In German universities, the first-year students typically start their analysis courses with introducing the real numbers. Most commonly, the incompleteness of $\mathbb{Q}$ is discussed using the example of $\sqrt{2}$. Then the real numbers are mostly introduced in an axiomatic way or sometimes constructed.

Unfortunateley, when it comes to the written exams at the end of the term, this topic is usually not covered. It seems to be not easy at all, since we don't just want our students to learn the axioms off by heart. We want them to be aware of the fact, that the reals aren't the rationals and that completeness is not natural at all.

Question: Is there a good way to ask for the knowledge on real numbers in a written exam? Good answers would give examples for questions or describe experiences with this topic.

Edit: The knowledge I want to test includes at least: Knowing that the real numbers have to be introduced and do not exist per se (as unique concept extending the rationals, see nonstandard analysis); knowing the property of completeness; understanding that the every real number has a decimal representation which yet is not always unique; knowing that "infinitly small numbers" don't exist as real numbers; being aware of the fact, that analysis has no use if it is restricted to $\mathbb{Q}$.


2 Answers 2


I agree with you that this is in general not really questioned. But I also think that is is very difficult in contrast to other topics in such a course. In my opinion this should be more a part of an oral exam than a written exam.

To answer your questions, I've seen the following examples in exams:

  • Multiple choice: True or false? "Every bounded subset of $\mathbb{R}$ has an infimum."
  • You can ask for consequences of the construction/definition of the real numbers, e.g., questions involving the density of $\mathbb{Q}$ in $\mathbb{R}$. For example, asking if a function like $$f(x) = \begin{cases} x, & x\in\mathbb{Q}, \\ -x, & x\in\mathbb{R}\setminus \mathbb{Q} \end{cases}$$ is continuous.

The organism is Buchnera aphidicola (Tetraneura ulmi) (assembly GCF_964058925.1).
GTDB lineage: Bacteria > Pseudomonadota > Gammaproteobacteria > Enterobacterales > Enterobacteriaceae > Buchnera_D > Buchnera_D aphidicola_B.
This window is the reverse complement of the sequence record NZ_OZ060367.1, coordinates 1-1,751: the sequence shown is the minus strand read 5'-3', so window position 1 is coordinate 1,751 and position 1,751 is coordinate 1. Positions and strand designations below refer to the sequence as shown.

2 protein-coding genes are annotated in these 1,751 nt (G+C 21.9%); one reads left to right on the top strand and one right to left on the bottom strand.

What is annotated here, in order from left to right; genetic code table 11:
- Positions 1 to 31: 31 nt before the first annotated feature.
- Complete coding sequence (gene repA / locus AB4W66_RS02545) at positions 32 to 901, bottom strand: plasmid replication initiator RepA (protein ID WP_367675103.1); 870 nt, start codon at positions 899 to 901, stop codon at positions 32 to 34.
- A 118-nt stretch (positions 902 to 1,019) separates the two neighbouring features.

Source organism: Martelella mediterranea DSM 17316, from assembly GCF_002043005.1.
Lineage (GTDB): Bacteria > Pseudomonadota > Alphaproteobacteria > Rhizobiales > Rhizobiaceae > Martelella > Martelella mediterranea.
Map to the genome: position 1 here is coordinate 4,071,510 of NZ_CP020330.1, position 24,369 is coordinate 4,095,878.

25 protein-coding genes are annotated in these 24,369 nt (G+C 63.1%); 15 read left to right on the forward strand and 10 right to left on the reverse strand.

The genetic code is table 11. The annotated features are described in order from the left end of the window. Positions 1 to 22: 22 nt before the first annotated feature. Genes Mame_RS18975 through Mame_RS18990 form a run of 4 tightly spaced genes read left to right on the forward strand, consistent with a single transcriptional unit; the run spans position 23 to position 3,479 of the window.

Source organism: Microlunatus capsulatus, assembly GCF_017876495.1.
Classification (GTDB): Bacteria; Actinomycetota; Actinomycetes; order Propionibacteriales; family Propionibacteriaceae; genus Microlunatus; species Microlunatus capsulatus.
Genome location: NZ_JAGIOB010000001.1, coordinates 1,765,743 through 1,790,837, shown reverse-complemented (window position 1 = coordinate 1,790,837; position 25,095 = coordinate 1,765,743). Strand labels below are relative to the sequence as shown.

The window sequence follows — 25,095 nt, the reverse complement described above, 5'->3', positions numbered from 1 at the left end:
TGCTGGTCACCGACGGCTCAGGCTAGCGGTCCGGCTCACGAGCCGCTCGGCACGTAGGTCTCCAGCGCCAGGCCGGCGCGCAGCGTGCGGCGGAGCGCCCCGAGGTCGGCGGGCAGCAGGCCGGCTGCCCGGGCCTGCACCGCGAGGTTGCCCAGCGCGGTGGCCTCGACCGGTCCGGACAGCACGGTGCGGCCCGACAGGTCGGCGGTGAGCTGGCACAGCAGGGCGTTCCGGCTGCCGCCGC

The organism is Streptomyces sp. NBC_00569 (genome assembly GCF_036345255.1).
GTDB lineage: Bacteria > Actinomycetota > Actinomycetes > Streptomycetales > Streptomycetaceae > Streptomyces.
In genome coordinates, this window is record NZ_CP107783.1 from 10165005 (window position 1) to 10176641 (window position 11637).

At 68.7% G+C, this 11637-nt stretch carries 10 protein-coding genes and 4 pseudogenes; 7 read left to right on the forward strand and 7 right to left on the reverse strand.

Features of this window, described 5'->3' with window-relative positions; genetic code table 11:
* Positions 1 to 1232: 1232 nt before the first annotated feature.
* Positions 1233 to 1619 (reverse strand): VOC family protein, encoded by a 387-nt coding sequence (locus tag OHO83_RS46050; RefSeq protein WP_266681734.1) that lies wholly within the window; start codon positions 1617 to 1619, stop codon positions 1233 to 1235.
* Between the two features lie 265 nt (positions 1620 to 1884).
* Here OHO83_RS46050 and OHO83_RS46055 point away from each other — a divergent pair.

• Depending on the method you used to introduce the real numbers, you can hide some part of the construction into a questions. For example, if you use equivalance of Cauchy sequences to construct the real numbers, you can define a similar equivalence relation (or just exactly this) and let the students show that it is an equivalence relation.
  • You can ask to show that the real numbers are uncountable (Okay, this was maybe also learned by heart, but since this is not a very short proof, you can ask them only of a part of it).
  • 1
    $\begingroup$ I especially like the continuity example. $\endgroup$ Mar 24, 2014 at 13:04
  • $\begingroup$ Why would this be better for an oral exam than a written exam? If you're looking for precise answers, a written exam will do; if you're looking for confidence in using the right words without necessarily being precise.... $\endgroup$
    – user173
    Mar 24, 2014 at 17:15

Some possible exam questions:

1) Prove that if $x<1/n$ and $x>-1/n$ for all natural numbers $n$, then $x=0$.

2) Prove or disprove: If $x$ and $y$ are reals with $x<y$, there is a rational $q$ with $x<q<y$.

3) Construct an injective map $f:\mathbb{Q}\times \mathbb{Q} \times \mathbb{Q \rightarrow R}$, and prove that it is injective.


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